The New Adventures turned out to be the summit of their acting careers.  In adulthood, Michael became a police officer.  Kevin and his identical twin Keith started a musical group in 1970, chummed around with fellow teen idol Jon Provost (below), and later became professional photographers.

Jun 16, 2020

"Cosmos": Three Guys Sitting in a Car in the Dark

After wading through 23 blurbs of "movies we think you'll like" on Amazon Prime, all about men and women falling in love, I come to Cosmos (2019).  Three amateur astronomers intercept a signal that they think is from an alien civilization, but...

Sounds like the same plot as Contact. But at this point, I'll take anything that doesn't feature a man and a woman falling in love.  The amateur astronauts are all men...a good sign. They doubtless have wives and girlfriends at home who won't understand their obsession, but I can handle that.

Plus it stars Tom England.  This might not be the right one, but it's a promising start.

Scene 1: Harry (Joshua Ford), Mike (Tom England), and Roy (Arjun Singh Panam) are driving through the English wilderness at night, listening to "Space Gab" on the radio.

Closeting the Sikh by naming him "Roy Kennedy"? Maybe the role was already written when he auditioned for it, but why not just change the character's name to something more Indian-sounding?

Roy has been away from the group for a few months.  Mike says "It's great to have you back," and then, tentatively, "What are you doing this evening?"

Asking him for a date? Does he have a crush on Roy?

They get to the observation site and unload their new telescope, named Annabelle, which, Mike declares, "Makes life worth living."  Roy points out that it is "stiff, and lifeless, and weighs a ton," not like a real relationship.

Later, Roy is sitting in the car while Mike works on something on the roof.  His crotch presses against the window.  Roy doesn't seem to appreciate the bulge.

If pressing your salami against the glass doesn't get his attention, he's a lost cause.  Time to move on, Mike.

Wait -- we're  still in Scene 1?

Fifteen minutes in, and still in Scene 1. 

Are they going to be chatting and flirting with each other in a darkened car through the whole movie?

I fast forward.

2 hours at that observation site in the dark, then driving down a country road again, to stop and talk to another guy in the dark.   Oh, and Mike and Roy hug.  I guess they agreed to date after all.

Regardless of the gay subtext or text, I don't get it.  Where is the scene with them trying to get government officials to listen?  How about the scene where their home life is affected by their "obsession"?  And the scene where they meet the aliens?

Who would make a movie that's nothing but sitting in a dark car for two hours, talking about nothing?  Who would expect anyone besides their mother to watch it (and Mom would be fast forwarding)?

The writers/directors are Elliot and Zander Weaver, two brothers who apparently have never been to film school.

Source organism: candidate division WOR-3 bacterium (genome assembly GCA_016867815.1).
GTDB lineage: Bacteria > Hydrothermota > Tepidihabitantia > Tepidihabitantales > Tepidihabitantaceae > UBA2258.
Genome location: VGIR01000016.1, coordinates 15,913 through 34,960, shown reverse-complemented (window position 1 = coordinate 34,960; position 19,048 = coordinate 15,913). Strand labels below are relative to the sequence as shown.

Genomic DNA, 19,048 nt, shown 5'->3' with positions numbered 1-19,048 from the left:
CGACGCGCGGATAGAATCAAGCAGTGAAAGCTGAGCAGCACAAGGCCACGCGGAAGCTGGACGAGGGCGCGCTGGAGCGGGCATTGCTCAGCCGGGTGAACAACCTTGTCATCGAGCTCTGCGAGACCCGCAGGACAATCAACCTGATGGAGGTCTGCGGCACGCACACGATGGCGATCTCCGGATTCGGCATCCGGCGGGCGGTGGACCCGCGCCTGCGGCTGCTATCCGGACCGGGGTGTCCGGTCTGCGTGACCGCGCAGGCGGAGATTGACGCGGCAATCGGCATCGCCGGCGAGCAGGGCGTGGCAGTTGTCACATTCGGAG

Or seen a movie before, ever, in their lives.

Or looked up the definition of "movie" in the dictionary.

Guys, it's a moving picture.  There has to be movement.

Maybe I'll just take a peek at one of those movies about a man and a woman falling in love.

Jun 15, 2020

Tom Brown's School Days

I saw Tom Brown’s School Days (1940) on Matinee at the Bijou, a 1970s tv series that replayed classic movies.   I had never heard of the original novel by Thomas Hughes (1857), about the agonizing love between two boys in an elite British boarding school, but later I sought it out.  Robert Drake writes that it became “one of the more influential texts for emerging gay writers, or writers with a gay sensibility."  The same can be said for the movie.

A tall, slim seventeen-year old named Jimmy Lydon plays Tom, “the typical American boy” even though he is still scripted as upper-class British.   He expresses his typical American boyhood by being stoic, courageous, and adventurous, by taking off his shirt to reveal a slim physique.  And by ignoring girls.  The daughter of a local shopkeeper plays a pivotal role in the plot, but Tom never gives her a second glance.  Instead, he falls in love with an aristocratic upperclassman.

East (Freddie Bartholomew, previously in Captains Courageous), tall, thin, brittle-looking, and as feminine as a young Quentin Crisp,  takes the initiative in the courtship, approaching Tom the moment he gets off the train, showing him around, taking him by the arm or shoulder, and gazing at him with rapt ardor.  He gives Tom a picture of two ancient Greek warriors shaking hands -- a 19th century beefcake poster -- and marks them as “Brown” and “East."

East carefully dismisses or outwits Tom’s other suitors.  When they go out for “murphys” (baked potatoes sold as a snack), he protects Tom from a groping, leering boy named Tadpole.
Tadpole: Is this the new fellow? Nice looking, isn’t he?
Tom: How do you do?
Tadpole: (Looks him up and down.) Hungry, thank you.

A more violent threat comes from Sixth Formers (high school seniors), led by the bestial Flashman (Billy Halop of Dead End, shown here playing Humphrey Bogart's gunsel).  He offers several shirtless and semi-nude scenes, with a more muscular physique.

Flashman bullies Tom, and forces him to endure dangerous hazing.  Their fight, oddly, serves as the subject for the lion's share of lobby cards and posters.

When Tom is accused of “telling tales,” the worst crime in the boys’ honor code, East breaks up with him, tearing up the picture and sending him his half.  Even after Tom is found innocent, East refuses to take him back, using oddly romantic rhetoric: “I’m not interested in you or anything about you!  I never want to see you again!”